profit booking and chinese trade data trip up the asxs record run 994472015

A rally late in the session was not enough to push the ASX into the black

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By :  ,  Financial Analyst

The Australian stock market took a break from its stellar 12-session winning streak, its longest on record, as Friday’s profit booking trend spilled over into Monday, driving the market down by 0.1 per cent.

Unexpectedly weak trade data out of China, which is Australia’s most significant trading partner, weighed on stocks, particularly the resource sector, while the political environment in Australia deteriorated. The market also chose to be cautious given that some of the biggest stocks would be reporting earnings during the week. Continuing uncertainty on how the crisis regarding Greece’s debt would resolve also took a toll on investor sentiment.

Nevertheless, the S&P/ASX 200 traded the day in a saucer pattern, and bottomed out between 2 and 3 PM, at 5,780. A rally thereafter retrieved much of the day’s losses, but was not enough for the index to push into positive territory.

Indices and sectors

The benchmark S&P/ASX 200 ended down by 5.3 points, or 0.1 per cent, at 5,814.9, while the broader All Ordinaries index fell 4.6 points, or 0.1 per cent, to 5,770.1.

The best performing sectors were healthcare (+1.87 per cent), information technology (0.37 per cent) and energy (+0.2 per cent). Losing sectors were telecommunications (-1.18 per cent), materials (-0.70 per cent) and consumer staples (-0.50 per cent).


In the resource sector, BHP Billiton Ltd (ASX:BHP) fell 1 per cent to AU$31.23, Rio Tinto Ltd (ASX:RIO) shed 0.5 per cent to AU$60.31 and Fortescue Metals Group Ltd (ASX:FMG) lost 1.57 per cent to AU$2.50. Though Atlas Iron Ltd (ASX:AGO) gave up 2.56 per cent to AU$0.19, BC Iron Ltd (ASX:BCI) was a standout gainer in the space, surging 5.22 per cent to AU$0.61. Arrium Ltd (ASX:ARI) was the biggest loser on the S&P/ASX 200, down 2.3 per cent to AU$0.205.

Gold miners were on the back foot following the plunge in gold prices. Beadell Resources Ltd (ASX:BDR), one of the biggest losers on the S&P/ASX 200, plunged 4.69 per cent to AU$0.305, while Northern Star Resources Ltd (ASX:NST) was off 3.54 per cent to AU$1.91. Newcrest Mining Ltd (ASX:NCM) fell 2.46 per cent to AU$13.88.

In energy stocks, Woodside Petroleum Ltd (ASX:WPL) gained 0.5 per cent to AU$35.67, Santos Ltd (ASX:STO) lost 0.25 per cent to AU$8.78 and Oil Search Ltd (ASX:OSH) was up 0.12 per cent to AU$8.29. The sector was up marginally in response to better oil prices following a more optimistic forecast on Monday from OPEC, according to The Australian.

The big banks closed mixed. Westpac Banking Corp (ASX:WBC) was up 0.24 per cent to AU$37.05 and Australia and New Zealand Banking Group (ASX:ANZ) gained 0.23 per cent to AU$34.98. On the other hand, National Australia Bank Ltd (ASX:NAB) slipped 0.03 per cent to AU$37.20 and Commonwealth Bank of Australia (ASX:CBA) was down 0.05 per cent to AU$92.93.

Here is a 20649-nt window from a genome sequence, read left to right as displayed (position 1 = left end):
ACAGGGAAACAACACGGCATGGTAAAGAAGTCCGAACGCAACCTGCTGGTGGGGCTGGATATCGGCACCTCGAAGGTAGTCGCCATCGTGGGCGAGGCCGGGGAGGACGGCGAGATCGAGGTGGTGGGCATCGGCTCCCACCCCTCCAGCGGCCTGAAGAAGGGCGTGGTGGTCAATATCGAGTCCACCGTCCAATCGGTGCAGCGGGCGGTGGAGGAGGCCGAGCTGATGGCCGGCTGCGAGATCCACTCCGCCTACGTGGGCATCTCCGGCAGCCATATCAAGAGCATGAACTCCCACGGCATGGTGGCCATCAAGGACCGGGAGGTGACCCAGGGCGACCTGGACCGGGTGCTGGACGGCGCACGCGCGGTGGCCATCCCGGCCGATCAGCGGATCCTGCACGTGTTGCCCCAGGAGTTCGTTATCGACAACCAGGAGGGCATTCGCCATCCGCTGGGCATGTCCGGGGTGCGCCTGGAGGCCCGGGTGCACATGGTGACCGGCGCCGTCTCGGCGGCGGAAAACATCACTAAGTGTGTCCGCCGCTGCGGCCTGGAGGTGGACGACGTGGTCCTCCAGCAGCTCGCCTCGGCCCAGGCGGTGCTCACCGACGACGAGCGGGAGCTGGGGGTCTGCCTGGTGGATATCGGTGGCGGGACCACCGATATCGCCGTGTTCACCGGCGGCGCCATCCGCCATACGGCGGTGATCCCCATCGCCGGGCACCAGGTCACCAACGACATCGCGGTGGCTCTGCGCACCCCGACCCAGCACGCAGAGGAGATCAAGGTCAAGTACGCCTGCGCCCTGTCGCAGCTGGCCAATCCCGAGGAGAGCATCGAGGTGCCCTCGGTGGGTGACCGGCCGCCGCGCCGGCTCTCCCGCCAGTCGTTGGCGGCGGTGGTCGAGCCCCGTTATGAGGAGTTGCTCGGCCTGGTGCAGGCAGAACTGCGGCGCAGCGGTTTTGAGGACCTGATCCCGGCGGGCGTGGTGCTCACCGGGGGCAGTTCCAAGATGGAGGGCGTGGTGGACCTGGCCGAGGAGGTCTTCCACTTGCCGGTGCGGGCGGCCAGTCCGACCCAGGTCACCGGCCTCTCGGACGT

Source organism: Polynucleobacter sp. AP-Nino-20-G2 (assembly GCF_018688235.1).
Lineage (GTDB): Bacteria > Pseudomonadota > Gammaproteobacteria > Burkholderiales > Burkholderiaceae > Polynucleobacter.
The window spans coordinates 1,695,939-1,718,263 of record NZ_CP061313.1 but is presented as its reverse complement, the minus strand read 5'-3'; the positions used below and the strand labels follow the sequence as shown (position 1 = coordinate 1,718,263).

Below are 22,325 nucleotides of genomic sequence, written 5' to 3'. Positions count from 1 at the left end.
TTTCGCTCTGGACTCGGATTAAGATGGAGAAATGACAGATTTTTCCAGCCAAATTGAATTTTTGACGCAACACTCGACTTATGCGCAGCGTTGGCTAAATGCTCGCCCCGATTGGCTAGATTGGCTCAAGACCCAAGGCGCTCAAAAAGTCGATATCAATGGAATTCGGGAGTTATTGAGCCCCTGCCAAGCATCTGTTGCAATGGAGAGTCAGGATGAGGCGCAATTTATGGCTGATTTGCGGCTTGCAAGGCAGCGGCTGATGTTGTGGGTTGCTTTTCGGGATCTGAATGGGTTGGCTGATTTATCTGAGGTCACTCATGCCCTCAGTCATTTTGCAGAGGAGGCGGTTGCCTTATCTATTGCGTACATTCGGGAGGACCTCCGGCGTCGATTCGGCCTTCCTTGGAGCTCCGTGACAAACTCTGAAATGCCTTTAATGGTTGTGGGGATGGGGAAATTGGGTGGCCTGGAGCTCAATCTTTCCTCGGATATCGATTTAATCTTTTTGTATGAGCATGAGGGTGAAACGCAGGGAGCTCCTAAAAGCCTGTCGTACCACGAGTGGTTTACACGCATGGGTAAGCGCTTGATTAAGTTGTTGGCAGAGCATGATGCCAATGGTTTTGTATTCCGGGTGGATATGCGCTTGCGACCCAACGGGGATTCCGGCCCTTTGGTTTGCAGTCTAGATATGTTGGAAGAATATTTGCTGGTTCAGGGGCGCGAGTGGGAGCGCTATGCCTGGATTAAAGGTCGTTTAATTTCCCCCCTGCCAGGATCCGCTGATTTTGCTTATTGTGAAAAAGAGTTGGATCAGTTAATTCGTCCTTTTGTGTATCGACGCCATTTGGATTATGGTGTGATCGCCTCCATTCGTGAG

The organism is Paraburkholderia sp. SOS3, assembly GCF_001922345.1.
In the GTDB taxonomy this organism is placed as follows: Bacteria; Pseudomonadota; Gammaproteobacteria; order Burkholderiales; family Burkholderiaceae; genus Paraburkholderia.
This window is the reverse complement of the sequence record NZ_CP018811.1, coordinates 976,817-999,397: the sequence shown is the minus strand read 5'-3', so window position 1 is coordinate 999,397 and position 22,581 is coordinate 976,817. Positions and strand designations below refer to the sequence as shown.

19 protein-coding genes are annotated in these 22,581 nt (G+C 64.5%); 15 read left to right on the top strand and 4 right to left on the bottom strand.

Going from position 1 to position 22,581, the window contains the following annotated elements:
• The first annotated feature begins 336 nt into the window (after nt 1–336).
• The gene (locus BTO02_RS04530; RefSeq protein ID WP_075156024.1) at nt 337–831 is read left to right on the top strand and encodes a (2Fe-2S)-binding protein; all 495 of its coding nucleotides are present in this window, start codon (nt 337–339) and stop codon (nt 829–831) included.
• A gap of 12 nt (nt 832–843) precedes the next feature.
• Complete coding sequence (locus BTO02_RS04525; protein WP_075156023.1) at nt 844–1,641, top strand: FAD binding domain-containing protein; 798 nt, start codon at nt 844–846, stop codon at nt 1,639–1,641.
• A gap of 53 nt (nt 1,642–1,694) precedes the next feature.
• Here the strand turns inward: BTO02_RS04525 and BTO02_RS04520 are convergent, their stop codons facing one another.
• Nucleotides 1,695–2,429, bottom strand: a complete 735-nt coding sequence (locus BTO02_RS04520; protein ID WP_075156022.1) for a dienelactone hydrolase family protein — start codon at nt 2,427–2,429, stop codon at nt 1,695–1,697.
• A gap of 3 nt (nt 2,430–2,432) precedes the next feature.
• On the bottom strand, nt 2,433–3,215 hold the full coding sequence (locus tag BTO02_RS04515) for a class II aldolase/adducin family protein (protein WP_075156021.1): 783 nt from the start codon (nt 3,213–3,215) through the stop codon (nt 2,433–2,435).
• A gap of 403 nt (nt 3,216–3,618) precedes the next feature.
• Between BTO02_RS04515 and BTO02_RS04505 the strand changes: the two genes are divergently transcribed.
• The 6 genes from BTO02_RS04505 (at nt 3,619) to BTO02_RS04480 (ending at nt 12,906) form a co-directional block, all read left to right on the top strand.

Amongst the retail stocks, Woolworths Ltd (ASX:WOW) lost 0.6 per cent to AU$32.33 and Wesfarmers Ltd (ASX:WES) was down 0.7 per cent to AU$44.45.

Blue-chip Telstra Corporation Ltd (ASX:TLS) slipped 1.21 per cent to AU$6.51.

Economic news, currency and insight

In a sign that the Australian labour market may be finding its feet, ANZ’s widely followed job ads series was up 1.3 per cent during January and higher by 10 per cent compared to the year ago, according to ABC. Newspaper job ads, which constitute just 3 per cent of the total number of ads, fell 6.7 per cent in January, while internet job ads rose 1.5 per cent. An analysis of the newspaper job ads showed that NSW was leading Australia’s jobs market.

"A gap between job ads and the official data remains, however, most likely reflecting a higher rate of retrenchments in industries such as manufacturing and resources, which suggests that overall labour demand is struggling to keep pace with the flow of new workers into the economy," said ANZ's chief economist Warren Hogan. "We do not expect a significant change in this dynamic amidst below trend economic growth outcomes, with a further rise in the unemployment rate to 6½ per cent through 2015."

The Organisation for Economic Cooperation and Development (OECD) said Monday that governments have been dragging their feet on the overhauls needed to boost economic growth in recent years. In a report titled “Going for Growth,” the tenth in the series, the OECD warned that the growth potential of most developed economies had weakened, while a protracted period of stagnation lay ahead for others, according to the Wall Street Journal.

Speculation on Greek’s exit from the eurozone mounted after former US Fed Chairman Alan Greenspan said on the BBC: “I don’t see that it helps them to be in the euro, and I certainly don’t see that it helps the rest of the eurozone, and I think it is just a matter of time before everyone recognises that parting is the best strategy.”

The fiery rhetoric from Greek Prime Minister Alex Tsipras, backed up by Finance Minister Yanis Varoufakis, triggered a more than 5 per cent fall in Greek stocks on Monday. Overnight, stocks on Wall Street also ended down – The Dow Jones Industrial Average fell 95.08 points, or 0.53 percent, to 17,729.21, the S&P 500 lost 8.73 points, or 0.42 percent, to 2,046.74 and the Nasdaq Composite dropped 18.39 points, or 0.39 percent, to 4,726.01, according to Reuters.

Overnight the Australian dollar remained firm despite falling iron ore prices and weakness across global share markets, according to the Business Spectator. National Australia Bank senior economist David de Garis said the Aussie was boosted by a weaker US dollar. "In currency markets, the US dollar has eased back somewhat," Mr de Garis said. At 09:12 this morning (AEDT), the Aussie was trading at 78.00 US cents.

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